The Courthouse Station has been under reconstruction for over a year. A shiny tunnel of a quickly dingy turning bus stop.

Perhaps the T needs to start training their employees to actually see what is in front of them. Not all is bad but there is plenty that needs fixing.

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Voting closed 7

All the doors open on all the cars when they pull into the station, so you don't have to run 4 cars down to board the train or wonder which random car will open it's doors!

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Voting closed 30

NJ Transit is well off their peak* but one of the shocking things about coming to Boston was that you need to find a door with a conductor to get off the train.

On NJT trains the doors just open. They trust the passengers are adults who know how enter and exit a train.

*As recently as the 90s NJT had one of the best commuter rail systems in the US. But then governor after governor cut funding and now NJT is in rough shape. Sound familiar?

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Voting closed 24

I agree - commuted on NJT rail in the mid-late 90s. You could set your watch by them.

Be fair - governors didn't just cut funding. One of them left trains parked in a sea-level waterfront yard in the path of a hurricane (Sandy) instead of moving them to high ground inland. Actually, that one is probably better laid at the feet of NJT management of the time. Shirley DeLibero had (unfortunately) moved on years before.

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Voting closed 9

[wrong part of thread]

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I 100% agree, but '4 cars down' might be generous of you. Usually it seems like it's the farthest possible door on the whole train, so that by the time you've passed the first few cars, you wonder if you're going to make it at all. Or how this door system could possibly be any dumber :)

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For some stupid reason, the mini high platforms at outlying South Side stations were built at the outbound end of the platform. So the outbound car is the one they open off-peak, maximizing your walk from the South Station lobby.

There’s no easy way to fix this, since it would involve big construction at dozens of stations.

It doesn’t help that they don’t pull the train all the way to the end of the track at South Station. They do this to keep the engine exhaust from accumulating under the bus terminal.

My suggestion: scrap the diesel belching behemoth trains. Buy DMUs with proper emissions controls (like your car got in 1984), and run them as single cars off peak. With a single employee. The other employees can run their own single-employee trains. Bingo, triple the schedule frequency with no increased operating costs.

That is, until they can wire the whole system and run EMUs.

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Voting closed 8

is supposedly difficult for systems with varied platform heights. The doors themselves aren't a big issue, but apparently the traps can be dangerous if operated remotely. It used to be that passengers were allowed to open the doors and traps, so any door was viable. Some FTA regs got in the way of that.

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will that burned Orange Line subway car be in service somewhere (hopefully not still here)?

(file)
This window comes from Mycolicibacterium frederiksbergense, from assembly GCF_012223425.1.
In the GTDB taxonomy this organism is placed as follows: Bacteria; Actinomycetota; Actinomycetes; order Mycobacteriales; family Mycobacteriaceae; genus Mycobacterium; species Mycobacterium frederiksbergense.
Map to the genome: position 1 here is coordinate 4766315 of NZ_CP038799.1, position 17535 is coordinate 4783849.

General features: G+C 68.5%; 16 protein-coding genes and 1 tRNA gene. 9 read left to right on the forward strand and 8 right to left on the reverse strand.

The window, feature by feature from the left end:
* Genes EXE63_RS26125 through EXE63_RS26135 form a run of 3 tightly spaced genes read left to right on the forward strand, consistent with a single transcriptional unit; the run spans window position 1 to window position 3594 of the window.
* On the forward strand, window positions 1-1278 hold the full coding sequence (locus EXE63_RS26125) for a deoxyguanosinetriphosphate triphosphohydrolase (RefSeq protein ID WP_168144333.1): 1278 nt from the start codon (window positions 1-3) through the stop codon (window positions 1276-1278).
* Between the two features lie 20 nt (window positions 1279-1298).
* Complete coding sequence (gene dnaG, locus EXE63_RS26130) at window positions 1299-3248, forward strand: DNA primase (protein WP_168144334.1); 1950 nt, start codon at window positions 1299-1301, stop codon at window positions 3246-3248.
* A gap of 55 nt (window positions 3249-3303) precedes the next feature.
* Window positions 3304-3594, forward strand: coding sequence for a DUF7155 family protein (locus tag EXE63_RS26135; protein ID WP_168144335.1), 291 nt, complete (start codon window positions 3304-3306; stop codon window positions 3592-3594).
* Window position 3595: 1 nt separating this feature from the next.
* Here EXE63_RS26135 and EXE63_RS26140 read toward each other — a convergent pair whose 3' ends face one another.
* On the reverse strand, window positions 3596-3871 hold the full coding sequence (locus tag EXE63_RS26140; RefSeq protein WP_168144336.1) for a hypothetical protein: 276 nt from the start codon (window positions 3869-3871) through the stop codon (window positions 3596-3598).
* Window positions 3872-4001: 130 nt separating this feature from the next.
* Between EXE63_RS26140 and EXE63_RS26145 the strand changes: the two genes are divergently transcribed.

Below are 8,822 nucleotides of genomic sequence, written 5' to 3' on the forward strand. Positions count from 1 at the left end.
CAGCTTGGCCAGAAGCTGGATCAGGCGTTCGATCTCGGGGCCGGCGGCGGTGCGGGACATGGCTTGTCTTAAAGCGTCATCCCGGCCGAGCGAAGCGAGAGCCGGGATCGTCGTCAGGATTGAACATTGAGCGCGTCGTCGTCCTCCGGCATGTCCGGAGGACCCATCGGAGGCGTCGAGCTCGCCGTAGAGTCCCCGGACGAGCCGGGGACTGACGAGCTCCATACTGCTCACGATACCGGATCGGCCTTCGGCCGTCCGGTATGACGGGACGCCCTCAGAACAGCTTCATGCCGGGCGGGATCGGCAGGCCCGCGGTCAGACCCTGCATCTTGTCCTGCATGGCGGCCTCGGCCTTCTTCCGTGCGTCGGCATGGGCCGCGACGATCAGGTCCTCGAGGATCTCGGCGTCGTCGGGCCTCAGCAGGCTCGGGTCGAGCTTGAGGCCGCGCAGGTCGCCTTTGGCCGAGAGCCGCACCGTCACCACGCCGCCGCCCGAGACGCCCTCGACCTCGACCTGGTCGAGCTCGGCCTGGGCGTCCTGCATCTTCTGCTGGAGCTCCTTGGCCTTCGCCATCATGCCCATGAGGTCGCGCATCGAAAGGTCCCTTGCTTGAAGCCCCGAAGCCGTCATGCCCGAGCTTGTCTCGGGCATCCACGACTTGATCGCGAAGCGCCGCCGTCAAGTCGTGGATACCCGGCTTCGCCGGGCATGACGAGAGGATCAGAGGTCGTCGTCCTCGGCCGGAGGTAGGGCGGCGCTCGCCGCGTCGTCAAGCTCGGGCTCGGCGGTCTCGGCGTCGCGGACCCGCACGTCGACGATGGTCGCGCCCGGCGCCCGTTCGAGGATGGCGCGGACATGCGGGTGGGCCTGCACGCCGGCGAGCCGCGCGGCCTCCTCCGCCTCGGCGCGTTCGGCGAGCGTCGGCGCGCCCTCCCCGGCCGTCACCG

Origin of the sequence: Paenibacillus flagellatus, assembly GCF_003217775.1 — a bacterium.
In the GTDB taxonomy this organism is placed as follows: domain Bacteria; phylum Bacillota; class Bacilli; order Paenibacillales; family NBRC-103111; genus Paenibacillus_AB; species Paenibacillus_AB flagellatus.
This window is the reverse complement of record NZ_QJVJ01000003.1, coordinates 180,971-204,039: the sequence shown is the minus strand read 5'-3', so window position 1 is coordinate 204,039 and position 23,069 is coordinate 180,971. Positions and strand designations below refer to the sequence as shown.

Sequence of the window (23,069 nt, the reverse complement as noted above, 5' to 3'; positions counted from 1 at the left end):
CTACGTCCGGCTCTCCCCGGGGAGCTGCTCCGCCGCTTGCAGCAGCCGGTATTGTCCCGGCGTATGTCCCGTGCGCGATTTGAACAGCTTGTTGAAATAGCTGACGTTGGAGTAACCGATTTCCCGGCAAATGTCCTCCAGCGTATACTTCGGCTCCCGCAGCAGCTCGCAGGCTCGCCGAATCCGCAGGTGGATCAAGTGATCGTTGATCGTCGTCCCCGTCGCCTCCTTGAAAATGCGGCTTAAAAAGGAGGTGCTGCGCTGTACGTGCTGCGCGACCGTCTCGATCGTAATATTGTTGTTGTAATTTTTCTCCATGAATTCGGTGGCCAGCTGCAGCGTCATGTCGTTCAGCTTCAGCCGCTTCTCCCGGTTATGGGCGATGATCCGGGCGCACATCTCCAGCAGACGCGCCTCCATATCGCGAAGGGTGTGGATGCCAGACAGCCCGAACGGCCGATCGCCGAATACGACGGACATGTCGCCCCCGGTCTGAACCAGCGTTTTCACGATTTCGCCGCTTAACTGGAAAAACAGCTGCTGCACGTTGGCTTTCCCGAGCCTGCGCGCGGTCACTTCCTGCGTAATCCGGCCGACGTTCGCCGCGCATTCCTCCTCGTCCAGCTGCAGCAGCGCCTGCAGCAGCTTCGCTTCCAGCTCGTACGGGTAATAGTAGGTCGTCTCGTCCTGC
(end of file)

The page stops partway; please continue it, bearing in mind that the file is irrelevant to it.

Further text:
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The OL trains have held up amazingly well given their age and the number of miles they’ve traveled. Image telling someone in 1980 the same cars would still be in use in 2022. And that one would catch fire on the bridge overlooking the Casino in Everett.

(Actually, Everett is exactly where people of 1980 would have assumed a MA Casino would be located.)

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Voting closed 21

When I was an undergraduate there were some cars on the Blue Line that were reportedly the oldest subway cars still in use in the world. They were 50 years old. They had been the first cars acquired for the Blue Line when it became rapid transit (as opposed to a streetcar-subway like the Green Line)

The 01500-01600-01700 "Silverbird" Red Line cars were brand new and shiny and they were the T's only air-conditioned cars (excluding commuter rail, which didn't really feel like the T yet). They were also the first cars acquired by the MBTA after it took over from the MTA.

Now those Red Line cars are 52 years old.

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Does anyone think the new series of Red and Orange Line trains assembled in Springfield will still be hauling passengers around Boston in 2065 or even 2075?

I'm skeptical. But I'm also skeptical they'll make it to 2030 at this rate.

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Governor AJ Baker in 40 years or so.

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They were made by the St. Louis Car Company. I remember some graffiti on a wall that said "Boston -- where St.Loius gets the blues".

The MBTA Commuter Rail back then was running a mix of ex-Boston and Maine Budd Rail Diesel cars, ex-New Haven Silverside coaches, and they even had some ex-PRR P-70s, although I never actually rode on one. The seats on the Silversides were very comfortable; they had formerly been used on Northeast Corridor runs between Boston and New York.

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Sullivan forwarded some details of the locomotive's transformation from Penn Central to Conrail to NJ Transit; added to the post.

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...who worked at the Lagrange, IL EMD plant. Somewhere I have various rolled-up prints of some of the locomotives they made.

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You see them once and a while leading trains out of, or pushing them into, South Station.